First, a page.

If they do decide he would benefit from therapy, it's really nothing to be worried about, at least he has good grammar & is keen to communicate. One of mine was still struggling with verb, adjective & noun order at this age.
Thank you , Deliverdaniel and lljkk, I am going to contact a SALT someone's recommended tomorrow.
DS is still a bit of a drooler too so I'm pretty sure something's not quite right. And DH had a fairly severe SL delay when he was a kid, forgot to mention that in earlier post...
Message withdrawn at poster's request.
What ever you do re speech therapy, do get! Formal hearing assessment.
Pretty much all toddlers in winter have a degree of glue ear and knowing that, and adapting for it (getting their attention and making sure you are best and feeding them when talking etc will make a difference.if he just doesn't know those consonants are there he can't say then in the right way!
Message withdrawn at poster's request.
I have a similar problem with my son who is 3, I am on a very long waiting list (25 WEEKS) for a speech assessment. When I hear his nursery playmates speaking the difference is remarkable and it is very clear that something is not right. I'm also waiting to have his hearing tested, mainly to rule this out. My boy also gets very frustrated when we can not understand what he is saying and will tend to cry out of frustration. Although we are able to decipher the majority of his speech, the odd sentence throws us.
Actually how do I get him a formal hearing assessment? Would GP do that or do I need an audiology appointment?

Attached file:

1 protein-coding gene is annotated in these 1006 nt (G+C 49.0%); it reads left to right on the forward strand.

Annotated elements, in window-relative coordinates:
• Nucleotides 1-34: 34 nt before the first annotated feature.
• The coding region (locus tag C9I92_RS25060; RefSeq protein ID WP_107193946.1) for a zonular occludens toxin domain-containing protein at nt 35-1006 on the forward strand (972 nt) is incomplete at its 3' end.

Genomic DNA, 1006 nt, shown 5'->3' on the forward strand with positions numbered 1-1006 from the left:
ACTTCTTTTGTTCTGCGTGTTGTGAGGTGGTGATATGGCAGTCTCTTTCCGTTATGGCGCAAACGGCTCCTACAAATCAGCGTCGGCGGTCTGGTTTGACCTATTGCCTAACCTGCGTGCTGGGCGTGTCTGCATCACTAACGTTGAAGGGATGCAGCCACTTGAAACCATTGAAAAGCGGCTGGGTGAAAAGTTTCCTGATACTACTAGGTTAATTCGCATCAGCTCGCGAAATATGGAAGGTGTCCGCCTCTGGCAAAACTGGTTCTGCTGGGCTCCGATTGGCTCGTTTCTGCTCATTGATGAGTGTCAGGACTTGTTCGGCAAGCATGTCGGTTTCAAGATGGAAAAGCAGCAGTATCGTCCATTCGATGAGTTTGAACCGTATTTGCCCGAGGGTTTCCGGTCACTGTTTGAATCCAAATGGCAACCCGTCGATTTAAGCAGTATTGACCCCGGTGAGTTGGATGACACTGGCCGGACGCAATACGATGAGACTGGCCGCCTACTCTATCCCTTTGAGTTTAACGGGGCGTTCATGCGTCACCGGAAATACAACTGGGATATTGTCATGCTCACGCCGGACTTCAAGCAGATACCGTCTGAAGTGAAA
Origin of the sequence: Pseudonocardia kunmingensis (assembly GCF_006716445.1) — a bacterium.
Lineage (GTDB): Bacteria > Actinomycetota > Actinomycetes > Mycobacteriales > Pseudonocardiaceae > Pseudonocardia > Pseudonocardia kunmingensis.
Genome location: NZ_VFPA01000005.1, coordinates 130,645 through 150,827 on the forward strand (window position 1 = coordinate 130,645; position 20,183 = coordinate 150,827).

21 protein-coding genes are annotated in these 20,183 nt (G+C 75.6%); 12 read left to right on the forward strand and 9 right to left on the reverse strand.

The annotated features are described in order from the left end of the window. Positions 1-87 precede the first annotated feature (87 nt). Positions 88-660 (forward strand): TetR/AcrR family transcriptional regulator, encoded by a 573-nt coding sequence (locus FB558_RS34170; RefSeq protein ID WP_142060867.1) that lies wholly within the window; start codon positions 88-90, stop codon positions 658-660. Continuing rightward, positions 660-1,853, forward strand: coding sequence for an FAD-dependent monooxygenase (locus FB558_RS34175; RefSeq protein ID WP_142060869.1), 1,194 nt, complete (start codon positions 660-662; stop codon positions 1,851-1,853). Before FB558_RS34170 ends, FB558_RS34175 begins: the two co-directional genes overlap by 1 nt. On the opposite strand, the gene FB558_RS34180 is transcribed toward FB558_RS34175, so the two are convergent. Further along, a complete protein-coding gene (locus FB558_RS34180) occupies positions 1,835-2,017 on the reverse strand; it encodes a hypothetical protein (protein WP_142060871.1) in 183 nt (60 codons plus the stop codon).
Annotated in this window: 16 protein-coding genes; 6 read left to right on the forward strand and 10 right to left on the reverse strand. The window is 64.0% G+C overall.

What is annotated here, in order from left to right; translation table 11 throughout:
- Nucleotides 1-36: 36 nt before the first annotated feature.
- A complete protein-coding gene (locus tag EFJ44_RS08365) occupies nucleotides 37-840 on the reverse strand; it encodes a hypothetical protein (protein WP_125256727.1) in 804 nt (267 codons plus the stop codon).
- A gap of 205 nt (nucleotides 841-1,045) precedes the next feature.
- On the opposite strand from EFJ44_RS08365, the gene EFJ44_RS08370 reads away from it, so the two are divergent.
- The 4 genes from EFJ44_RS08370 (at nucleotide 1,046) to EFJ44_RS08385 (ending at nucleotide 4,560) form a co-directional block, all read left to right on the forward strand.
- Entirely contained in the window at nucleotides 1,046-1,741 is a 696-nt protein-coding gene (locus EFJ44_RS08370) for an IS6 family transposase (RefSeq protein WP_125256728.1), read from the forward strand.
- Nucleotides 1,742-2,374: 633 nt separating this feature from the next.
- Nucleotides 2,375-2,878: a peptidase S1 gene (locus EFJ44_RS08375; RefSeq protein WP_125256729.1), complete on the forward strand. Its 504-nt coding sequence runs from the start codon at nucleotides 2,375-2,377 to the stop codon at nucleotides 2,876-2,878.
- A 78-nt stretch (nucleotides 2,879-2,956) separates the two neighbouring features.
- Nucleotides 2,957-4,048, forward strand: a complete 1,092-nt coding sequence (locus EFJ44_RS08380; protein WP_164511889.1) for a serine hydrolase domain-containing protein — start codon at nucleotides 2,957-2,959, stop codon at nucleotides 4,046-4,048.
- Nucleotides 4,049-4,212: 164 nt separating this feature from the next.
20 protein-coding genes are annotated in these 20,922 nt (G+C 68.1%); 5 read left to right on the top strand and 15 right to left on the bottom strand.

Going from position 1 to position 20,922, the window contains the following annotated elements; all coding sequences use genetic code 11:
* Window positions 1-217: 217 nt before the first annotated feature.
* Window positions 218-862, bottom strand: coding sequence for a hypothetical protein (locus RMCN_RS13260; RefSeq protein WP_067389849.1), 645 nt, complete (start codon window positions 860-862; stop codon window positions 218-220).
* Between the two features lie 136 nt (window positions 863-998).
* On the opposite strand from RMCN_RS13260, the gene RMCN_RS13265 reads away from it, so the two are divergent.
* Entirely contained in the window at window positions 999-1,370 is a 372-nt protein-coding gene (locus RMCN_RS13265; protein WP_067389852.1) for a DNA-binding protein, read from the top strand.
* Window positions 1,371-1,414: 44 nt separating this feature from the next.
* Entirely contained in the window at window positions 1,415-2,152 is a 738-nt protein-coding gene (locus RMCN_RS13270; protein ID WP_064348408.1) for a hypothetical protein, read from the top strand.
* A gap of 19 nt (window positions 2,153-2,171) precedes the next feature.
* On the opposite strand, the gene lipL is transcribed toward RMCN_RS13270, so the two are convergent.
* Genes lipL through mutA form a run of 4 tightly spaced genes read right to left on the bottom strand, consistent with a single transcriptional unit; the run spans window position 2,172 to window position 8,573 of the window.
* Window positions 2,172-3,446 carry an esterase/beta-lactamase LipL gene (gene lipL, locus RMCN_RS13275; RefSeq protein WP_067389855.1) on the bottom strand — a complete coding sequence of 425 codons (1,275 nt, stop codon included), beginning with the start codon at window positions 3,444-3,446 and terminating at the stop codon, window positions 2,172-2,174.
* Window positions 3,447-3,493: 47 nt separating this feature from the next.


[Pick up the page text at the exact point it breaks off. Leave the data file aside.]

Health visitor, actually; start with them for the hearing test referral.
The drooling is indicative, as is the family history.
I know it's hard, but try not to hurry. It's all stuff that can be sorted.
He sounds very similar to my son at that age. Like your DS he was missing much the same sounds and I took him to a drop-in SALT session when he was about 3.4.
The SALT agreed he was slightly delayed and we started speech therapy when he was about 3.5. He is now almost 4 - his speech is noticeably clearer and he gets less frustrated, although he still makes a LOT of errors and substitutions so we are far from the end of the road with this yet. But in the last 3 months, he has cracked /k/ and /g/ and now pronounces those words properly. He is making progress with /s/ and starting to work on /f/.
As others have said, it is worth getting him looked at properly. I think that the input is very valuable - most of the input is about knowing how to be able to help him and it needs a lot of work and practice at home.